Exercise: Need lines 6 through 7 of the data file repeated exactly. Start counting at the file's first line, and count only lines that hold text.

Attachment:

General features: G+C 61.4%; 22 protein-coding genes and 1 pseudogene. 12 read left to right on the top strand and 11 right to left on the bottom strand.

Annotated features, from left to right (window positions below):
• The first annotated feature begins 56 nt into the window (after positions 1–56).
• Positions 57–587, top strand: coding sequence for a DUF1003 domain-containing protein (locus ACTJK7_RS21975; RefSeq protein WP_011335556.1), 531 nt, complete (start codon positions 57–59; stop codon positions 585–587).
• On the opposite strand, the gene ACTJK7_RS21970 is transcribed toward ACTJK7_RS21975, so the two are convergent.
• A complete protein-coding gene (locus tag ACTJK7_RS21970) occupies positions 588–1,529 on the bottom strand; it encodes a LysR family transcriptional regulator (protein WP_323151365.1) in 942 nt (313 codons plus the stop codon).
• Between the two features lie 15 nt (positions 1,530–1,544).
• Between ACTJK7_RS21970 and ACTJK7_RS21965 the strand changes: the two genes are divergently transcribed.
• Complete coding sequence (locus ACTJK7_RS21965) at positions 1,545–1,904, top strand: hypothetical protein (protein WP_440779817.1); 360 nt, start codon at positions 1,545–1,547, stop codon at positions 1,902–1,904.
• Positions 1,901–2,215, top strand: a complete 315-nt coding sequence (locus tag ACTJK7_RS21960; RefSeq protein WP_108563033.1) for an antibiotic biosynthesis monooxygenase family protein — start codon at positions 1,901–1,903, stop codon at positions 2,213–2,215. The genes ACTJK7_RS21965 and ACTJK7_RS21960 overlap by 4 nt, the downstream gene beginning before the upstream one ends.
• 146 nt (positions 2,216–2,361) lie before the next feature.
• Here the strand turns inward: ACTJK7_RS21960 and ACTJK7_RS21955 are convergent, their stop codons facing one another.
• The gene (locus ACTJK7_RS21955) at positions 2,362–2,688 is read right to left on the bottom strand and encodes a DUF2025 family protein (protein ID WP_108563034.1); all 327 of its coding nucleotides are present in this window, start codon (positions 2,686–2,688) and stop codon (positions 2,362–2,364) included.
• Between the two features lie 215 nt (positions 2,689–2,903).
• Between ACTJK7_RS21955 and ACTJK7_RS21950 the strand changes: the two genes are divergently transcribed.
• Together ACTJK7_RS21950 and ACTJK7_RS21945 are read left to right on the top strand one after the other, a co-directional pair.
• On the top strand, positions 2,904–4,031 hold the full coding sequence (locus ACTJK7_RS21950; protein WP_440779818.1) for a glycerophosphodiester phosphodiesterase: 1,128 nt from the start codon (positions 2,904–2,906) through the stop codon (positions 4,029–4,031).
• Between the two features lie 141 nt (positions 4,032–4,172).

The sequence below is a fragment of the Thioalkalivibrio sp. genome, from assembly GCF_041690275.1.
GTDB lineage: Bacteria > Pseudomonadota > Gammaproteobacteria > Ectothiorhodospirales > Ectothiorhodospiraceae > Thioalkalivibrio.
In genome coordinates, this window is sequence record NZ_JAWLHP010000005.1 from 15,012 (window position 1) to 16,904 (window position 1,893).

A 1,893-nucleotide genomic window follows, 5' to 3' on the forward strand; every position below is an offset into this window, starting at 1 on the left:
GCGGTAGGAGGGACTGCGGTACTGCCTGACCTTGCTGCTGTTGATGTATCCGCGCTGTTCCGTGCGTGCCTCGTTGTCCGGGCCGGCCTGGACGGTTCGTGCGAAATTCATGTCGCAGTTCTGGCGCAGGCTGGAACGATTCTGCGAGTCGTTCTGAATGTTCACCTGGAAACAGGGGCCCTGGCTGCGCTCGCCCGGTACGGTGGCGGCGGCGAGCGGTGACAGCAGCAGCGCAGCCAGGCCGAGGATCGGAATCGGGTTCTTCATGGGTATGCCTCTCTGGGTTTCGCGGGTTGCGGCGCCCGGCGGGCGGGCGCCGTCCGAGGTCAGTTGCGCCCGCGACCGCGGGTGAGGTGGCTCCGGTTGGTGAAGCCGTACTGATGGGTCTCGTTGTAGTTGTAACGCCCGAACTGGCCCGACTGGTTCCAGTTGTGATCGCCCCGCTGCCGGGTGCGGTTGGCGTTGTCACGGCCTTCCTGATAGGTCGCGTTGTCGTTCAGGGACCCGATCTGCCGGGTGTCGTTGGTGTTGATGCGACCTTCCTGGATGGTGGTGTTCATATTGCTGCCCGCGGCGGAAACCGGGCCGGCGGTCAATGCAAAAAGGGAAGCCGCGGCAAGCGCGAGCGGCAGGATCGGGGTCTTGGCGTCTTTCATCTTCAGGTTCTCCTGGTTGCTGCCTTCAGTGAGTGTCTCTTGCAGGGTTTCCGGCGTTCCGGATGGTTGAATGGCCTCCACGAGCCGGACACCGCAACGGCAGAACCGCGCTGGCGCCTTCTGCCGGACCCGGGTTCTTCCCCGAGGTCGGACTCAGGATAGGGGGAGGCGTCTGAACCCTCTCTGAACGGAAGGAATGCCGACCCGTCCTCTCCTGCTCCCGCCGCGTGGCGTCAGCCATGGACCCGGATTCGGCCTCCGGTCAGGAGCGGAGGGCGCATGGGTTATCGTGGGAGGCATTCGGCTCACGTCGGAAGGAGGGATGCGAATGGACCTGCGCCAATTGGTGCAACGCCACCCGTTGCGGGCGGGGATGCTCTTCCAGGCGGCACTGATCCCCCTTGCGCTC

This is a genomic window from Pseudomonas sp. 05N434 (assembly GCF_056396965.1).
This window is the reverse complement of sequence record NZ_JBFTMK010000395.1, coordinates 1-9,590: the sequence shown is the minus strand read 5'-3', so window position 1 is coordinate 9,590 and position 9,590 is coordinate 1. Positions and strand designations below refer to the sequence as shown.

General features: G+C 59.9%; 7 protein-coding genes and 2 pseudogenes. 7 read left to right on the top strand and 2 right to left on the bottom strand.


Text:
• A complete protein-coding gene (locus tag ACTJK7_RS21970) occupies positions 588–1,529 on the bottom strand; it encodes a LysR family transcriptional regulator (protein WP_323151365.1) in 942 nt (313 codons plus the stop codon).
• Between the two features lie 15 nt (positions 1,530–1,544).